The Dos and Don’ts of Guest Etiquette

Read author and journalist ELIZABETH DAY‘s guide before you RSVP this party season …


The first thing not to do at a dinner party is turn up on time. When someone asks you to their house for 8pm, it is unfriendly and borderline rude to be ringing the doorbell as soon as the minute hand ticks to twelve. Your host will not be ready. And saying “Oh, am I the first?” with an expression of surprise will not help matters. Arriving 15 to 20 minutes after the stated time is the proper etiquette. Also, bring a bottle of wine even if they’ve told you it’s not necessary. No-one actually means “Just bring yourself”, trust me.

Once seated, don’t start eating until everyone has been served. Don’t only speak to the person on your left, even if they’re more interesting and even if the person on your right wants to talk in monotonous detail about the ins and outs of their child’s schooling. Make an effort to turn both ways, however brief that effort might be.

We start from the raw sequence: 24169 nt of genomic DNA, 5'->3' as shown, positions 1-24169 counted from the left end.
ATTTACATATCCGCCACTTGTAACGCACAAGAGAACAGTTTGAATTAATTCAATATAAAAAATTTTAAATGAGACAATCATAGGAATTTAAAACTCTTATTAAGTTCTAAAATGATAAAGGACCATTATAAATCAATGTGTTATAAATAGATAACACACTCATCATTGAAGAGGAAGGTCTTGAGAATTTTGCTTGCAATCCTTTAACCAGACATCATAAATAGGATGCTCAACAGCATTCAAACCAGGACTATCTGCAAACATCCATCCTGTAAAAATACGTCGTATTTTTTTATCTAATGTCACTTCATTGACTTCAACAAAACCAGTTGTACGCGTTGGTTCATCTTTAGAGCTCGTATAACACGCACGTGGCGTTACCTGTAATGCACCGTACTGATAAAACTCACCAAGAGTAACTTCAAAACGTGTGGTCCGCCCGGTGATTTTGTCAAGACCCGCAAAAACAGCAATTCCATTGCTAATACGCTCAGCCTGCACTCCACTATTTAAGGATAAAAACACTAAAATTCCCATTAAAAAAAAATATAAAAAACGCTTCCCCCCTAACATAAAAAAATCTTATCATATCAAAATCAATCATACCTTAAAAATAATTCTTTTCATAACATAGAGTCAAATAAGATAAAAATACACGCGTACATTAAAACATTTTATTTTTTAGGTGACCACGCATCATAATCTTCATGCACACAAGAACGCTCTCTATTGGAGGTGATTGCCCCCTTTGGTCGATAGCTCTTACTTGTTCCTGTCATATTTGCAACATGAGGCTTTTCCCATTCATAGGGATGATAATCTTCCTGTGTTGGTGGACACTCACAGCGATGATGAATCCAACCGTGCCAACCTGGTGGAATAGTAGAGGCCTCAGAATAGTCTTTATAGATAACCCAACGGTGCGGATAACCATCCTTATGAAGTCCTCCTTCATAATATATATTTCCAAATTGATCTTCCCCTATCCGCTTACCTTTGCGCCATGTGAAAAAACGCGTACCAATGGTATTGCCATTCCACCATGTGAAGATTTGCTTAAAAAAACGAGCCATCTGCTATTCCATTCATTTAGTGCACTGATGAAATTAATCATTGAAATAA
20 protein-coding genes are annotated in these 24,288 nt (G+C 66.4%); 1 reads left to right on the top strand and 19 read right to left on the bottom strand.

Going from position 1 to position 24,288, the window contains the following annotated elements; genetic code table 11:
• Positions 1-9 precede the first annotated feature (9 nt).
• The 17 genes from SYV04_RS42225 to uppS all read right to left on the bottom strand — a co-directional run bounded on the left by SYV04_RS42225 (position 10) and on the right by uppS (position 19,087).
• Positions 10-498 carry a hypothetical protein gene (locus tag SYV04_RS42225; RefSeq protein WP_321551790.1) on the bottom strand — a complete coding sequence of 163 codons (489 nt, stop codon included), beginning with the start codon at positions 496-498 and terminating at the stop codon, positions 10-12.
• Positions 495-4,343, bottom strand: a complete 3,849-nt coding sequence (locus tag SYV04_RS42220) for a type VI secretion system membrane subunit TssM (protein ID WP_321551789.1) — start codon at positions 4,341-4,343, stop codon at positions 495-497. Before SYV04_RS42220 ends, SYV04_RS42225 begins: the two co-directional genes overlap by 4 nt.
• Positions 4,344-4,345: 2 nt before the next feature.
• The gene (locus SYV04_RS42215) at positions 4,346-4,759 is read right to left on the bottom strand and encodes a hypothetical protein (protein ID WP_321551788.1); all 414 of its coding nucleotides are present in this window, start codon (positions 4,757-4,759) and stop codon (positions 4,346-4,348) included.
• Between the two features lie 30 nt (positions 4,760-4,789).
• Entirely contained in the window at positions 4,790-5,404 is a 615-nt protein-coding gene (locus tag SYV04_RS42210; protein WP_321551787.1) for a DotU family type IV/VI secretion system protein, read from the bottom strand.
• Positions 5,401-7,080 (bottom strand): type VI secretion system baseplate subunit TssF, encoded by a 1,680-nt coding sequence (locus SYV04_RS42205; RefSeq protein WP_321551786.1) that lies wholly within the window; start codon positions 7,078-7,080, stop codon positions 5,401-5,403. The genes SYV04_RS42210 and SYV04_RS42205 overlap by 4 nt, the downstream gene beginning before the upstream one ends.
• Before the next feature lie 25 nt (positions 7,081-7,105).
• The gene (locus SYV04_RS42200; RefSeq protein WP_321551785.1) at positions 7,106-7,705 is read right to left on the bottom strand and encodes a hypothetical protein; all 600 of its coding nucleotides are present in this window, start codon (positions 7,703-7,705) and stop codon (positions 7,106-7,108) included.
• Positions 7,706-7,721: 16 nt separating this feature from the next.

If the conversation strays into territory you’re uncomfortable with, and you find yourself with no opinion about Shinzo Abe’s economic strategy or Brexit’s implications for Northern Irish border controls, allow a small, enigmatic smile to play on your lips and nod your head at various points. When there’s a gap in conversation, lean forward and ask the person opposite, “But what do you think?” thereby earning yourself a few more minutes of respite.

Don’t start pouring wine into your own glass until you’ve seen at least one other guest doing the same thing. Don’t add salt to the food before tasting it, even if you can tell just by looking at it that it’s going to be the blandest thing you’ve ever eaten. Don’t be afraid to compliment your host extravagantly. Most people are willing to ignore insincerity if it’s wrapped up in flattery.

Once the plates are cleared, do offer to help and make at least a half-hearted attempt to push your chair back as if you’re about to stand and leap into the kitchen. Hopefully your host will graciously insist you stay seated, but will appreciate the gesture nonetheless.

Don’t leave as soon as supper is over. You’re expected to stay for at least one cup of herbal tea, perhaps accompanied by a chocolate truffle.

Once you’re home, do remember to write a note thanking your host for a wonderful evening. Handwritten is best. Oh, and now you’ll have to invite them back at some point over the next few months. Sorry about that, but no-one said being the perfect dinner party guest was easy.


Elizabeth Day’s new novel, The Party, is out now.

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